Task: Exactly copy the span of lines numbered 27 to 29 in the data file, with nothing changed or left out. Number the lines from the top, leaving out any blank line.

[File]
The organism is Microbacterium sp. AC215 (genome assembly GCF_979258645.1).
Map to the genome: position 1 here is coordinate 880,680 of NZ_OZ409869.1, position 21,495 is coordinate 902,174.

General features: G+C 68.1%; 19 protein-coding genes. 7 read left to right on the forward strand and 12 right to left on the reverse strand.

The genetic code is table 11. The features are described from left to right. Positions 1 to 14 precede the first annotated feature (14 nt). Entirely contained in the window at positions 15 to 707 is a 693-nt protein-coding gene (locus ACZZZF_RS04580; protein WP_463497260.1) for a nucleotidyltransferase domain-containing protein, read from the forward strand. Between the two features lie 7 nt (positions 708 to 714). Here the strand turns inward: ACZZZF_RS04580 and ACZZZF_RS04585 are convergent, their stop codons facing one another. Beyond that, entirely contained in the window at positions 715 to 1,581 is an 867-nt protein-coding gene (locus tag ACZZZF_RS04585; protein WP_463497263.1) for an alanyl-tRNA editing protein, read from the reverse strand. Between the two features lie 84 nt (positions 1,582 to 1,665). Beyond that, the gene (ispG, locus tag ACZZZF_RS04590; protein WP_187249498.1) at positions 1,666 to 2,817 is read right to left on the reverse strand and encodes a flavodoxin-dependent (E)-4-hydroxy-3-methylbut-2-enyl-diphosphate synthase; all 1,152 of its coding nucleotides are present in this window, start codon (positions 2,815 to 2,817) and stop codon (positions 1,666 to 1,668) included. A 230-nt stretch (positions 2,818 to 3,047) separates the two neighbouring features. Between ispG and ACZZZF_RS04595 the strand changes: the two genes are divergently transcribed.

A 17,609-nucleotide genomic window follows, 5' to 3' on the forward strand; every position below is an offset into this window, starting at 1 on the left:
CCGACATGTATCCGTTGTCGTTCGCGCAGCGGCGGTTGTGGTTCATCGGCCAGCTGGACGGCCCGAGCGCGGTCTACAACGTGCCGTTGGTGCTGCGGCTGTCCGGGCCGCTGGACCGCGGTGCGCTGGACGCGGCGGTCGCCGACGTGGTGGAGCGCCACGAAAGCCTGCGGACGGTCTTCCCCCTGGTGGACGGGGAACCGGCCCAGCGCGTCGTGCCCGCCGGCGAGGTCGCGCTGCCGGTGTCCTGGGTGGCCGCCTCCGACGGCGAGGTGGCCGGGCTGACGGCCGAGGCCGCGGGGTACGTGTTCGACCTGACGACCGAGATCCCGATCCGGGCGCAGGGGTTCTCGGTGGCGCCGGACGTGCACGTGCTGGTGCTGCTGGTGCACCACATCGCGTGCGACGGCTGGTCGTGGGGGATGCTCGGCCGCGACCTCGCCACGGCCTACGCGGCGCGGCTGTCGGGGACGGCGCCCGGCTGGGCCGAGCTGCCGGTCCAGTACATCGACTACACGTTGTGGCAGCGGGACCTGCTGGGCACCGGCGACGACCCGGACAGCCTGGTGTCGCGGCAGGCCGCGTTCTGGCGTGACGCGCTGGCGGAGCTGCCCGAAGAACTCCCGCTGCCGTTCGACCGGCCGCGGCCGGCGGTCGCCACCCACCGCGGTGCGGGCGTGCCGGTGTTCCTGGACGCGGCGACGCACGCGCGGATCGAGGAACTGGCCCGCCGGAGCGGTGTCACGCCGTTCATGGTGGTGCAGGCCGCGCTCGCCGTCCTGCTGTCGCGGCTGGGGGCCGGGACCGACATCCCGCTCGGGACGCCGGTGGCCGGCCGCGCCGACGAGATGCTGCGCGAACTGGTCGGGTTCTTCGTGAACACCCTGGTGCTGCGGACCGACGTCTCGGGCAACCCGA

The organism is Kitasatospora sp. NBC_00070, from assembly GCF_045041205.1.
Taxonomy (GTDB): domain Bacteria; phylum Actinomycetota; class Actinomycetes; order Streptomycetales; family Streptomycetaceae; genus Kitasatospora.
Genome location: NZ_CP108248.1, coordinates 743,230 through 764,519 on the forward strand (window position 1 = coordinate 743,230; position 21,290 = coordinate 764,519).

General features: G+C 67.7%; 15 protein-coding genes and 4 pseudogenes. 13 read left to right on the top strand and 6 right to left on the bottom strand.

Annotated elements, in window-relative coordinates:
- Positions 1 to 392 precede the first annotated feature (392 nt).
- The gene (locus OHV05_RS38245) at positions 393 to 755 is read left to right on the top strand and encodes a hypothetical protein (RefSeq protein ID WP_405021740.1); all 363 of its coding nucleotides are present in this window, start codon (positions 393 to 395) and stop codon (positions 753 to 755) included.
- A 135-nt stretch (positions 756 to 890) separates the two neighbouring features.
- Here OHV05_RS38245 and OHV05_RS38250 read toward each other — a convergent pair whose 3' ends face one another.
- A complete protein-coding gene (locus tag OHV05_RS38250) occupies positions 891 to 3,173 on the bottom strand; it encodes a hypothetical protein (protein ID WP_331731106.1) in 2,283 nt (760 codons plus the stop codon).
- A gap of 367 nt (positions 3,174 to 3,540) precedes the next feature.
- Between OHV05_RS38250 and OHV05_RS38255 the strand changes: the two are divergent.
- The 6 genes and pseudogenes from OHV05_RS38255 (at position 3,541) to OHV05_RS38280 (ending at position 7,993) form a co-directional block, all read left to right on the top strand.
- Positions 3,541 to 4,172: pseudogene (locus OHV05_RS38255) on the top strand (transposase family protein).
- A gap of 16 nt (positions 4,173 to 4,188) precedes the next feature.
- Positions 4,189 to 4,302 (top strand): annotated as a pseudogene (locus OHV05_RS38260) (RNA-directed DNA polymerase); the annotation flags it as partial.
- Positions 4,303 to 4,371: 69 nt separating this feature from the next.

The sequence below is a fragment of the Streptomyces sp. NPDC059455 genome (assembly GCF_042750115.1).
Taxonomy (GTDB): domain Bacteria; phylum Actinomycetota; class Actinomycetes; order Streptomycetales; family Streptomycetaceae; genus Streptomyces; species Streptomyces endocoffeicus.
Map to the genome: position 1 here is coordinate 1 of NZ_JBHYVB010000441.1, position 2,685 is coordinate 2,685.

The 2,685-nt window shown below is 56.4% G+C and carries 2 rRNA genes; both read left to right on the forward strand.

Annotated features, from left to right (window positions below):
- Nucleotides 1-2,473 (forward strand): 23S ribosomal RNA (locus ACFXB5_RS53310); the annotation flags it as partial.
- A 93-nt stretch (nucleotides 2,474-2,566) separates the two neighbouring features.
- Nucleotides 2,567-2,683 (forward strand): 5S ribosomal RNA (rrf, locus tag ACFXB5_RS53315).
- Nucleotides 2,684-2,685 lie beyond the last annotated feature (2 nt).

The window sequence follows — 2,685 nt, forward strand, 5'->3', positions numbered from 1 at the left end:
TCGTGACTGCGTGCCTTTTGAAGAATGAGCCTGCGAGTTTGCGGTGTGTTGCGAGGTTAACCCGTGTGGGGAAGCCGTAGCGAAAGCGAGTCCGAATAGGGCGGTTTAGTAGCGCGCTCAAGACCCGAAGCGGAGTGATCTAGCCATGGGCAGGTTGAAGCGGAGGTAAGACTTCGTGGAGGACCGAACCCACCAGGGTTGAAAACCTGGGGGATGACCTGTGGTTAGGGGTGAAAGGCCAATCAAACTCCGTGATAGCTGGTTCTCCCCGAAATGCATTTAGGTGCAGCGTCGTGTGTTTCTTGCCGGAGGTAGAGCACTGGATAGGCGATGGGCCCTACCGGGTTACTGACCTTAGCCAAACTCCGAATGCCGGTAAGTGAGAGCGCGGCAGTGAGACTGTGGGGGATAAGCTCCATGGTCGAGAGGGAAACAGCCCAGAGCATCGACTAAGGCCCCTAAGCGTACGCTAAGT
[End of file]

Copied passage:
The 2,685-nt window shown below is 56.4% G+C and carries 2 rRNA genes; both read left to right on the forward strand.

Annotated features, from left to right (window positions below):
- Nucleotides 1-2,473 (forward strand): 23S ribosomal RNA (locus ACFXB5_RS53310); the annotation flags it as partial.